Explore Bottlenose Dolphin, Sunset and more!

Explore related topics

Bottlenose Dolphin,Sunset,Water,Search,Animals,People

Whales adopt deformed bottlenose dolphin :')

Whales Adopt Deformed Bottlenose Dolphin…

Here is an example of a dolphin experiencing what many underwater creatures, like the manta ray, experience when caught in fishing wire. | 16 Things We Can Learn From Giant Manta Rays

16 Things We Can Learn From Giant Manta Rays

Here is an example of a dolphin experiencing what many underwater creatures, like the manta ray, experience when caught in fishing wire. | 16 Things We Can Learn From Giant Manta Rays

The Dolphin Communication Project (DCP) is focused on the dual goals of scientific research and education: Guests will accompany DCP researcher Kelly Melillo-Sweeting in search of Atlantic spotted and common bottlenose dolphins.

The Dolphin Communication Project (DCP) is focused on the dual goals of scientific research and education: Guests will accompany DCP researcher Kelly Melillo-Sweeting in search of Atlantic spotted and common bottlenose dolphins.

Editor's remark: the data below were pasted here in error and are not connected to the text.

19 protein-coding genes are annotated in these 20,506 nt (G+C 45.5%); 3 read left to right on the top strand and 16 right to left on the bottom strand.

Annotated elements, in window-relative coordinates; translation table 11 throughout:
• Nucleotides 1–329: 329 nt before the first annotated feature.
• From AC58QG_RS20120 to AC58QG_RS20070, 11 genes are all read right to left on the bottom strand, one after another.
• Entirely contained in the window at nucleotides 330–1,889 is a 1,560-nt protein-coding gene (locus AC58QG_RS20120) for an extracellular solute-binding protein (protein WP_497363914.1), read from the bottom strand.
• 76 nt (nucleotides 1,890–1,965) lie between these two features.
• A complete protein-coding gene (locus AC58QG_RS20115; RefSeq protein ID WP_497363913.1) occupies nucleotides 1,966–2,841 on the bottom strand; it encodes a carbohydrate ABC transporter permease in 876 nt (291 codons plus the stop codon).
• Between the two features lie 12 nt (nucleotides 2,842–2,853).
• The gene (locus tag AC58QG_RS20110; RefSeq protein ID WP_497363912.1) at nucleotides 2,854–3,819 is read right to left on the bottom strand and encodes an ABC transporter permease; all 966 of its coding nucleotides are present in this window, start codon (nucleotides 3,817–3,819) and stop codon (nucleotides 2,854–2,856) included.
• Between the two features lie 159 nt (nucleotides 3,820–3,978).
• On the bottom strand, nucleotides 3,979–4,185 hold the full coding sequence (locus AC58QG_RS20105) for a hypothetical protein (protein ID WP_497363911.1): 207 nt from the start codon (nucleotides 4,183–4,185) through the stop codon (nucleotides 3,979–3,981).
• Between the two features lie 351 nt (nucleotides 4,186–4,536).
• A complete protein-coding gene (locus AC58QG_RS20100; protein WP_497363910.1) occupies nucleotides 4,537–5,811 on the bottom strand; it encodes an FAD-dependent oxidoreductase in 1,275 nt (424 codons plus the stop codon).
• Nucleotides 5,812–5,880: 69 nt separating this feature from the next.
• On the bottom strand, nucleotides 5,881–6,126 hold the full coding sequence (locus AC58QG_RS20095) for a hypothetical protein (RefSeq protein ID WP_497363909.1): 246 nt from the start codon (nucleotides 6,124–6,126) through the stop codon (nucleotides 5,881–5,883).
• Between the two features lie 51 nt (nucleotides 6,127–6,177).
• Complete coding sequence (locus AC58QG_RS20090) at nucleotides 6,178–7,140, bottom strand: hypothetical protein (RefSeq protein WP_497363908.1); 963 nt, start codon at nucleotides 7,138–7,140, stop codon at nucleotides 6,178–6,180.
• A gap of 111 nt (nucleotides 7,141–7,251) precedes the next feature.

How long do bottlenose dolphins live. Bottlenose dolphins generally go in gatherings of 10-25 people. Crowds of a few hundred have been accounted for in seaward locales

How long do bottlenose dolphins live. Bottlenose dolphins generally go in gatherings of 10-25 people. Crowds of a few hundred have been accounted for in seaward locales

"Researchers have learned that dolphins live in large, complex social groups in which individual dolphins form and switch alliances with other dolphins. Fieldworkers have even observed 'alliances of alliances,’ where one group of allies forms an alliance with another group of allies. These social groupings may be similar to the cliques people form. Dolphins and whales are multicultural, too. Different groups have different dialects and feeding and play behaviors." -- Temple Grandin

"Researchers have learned that dolphins live in large, complex social groups in which individual dolphins form and switch alliances with other dolphins. Fieldworkers have even observed 'alliances of alliances,’ where one group of allies forms an alliance with another group of allies. These social groupings may be similar to the cliques people form. Dolphins and whales are multicultural, too. Different groups have different dialects and feeding and play behaviors." -- Temple Grandin

Pinterest
Search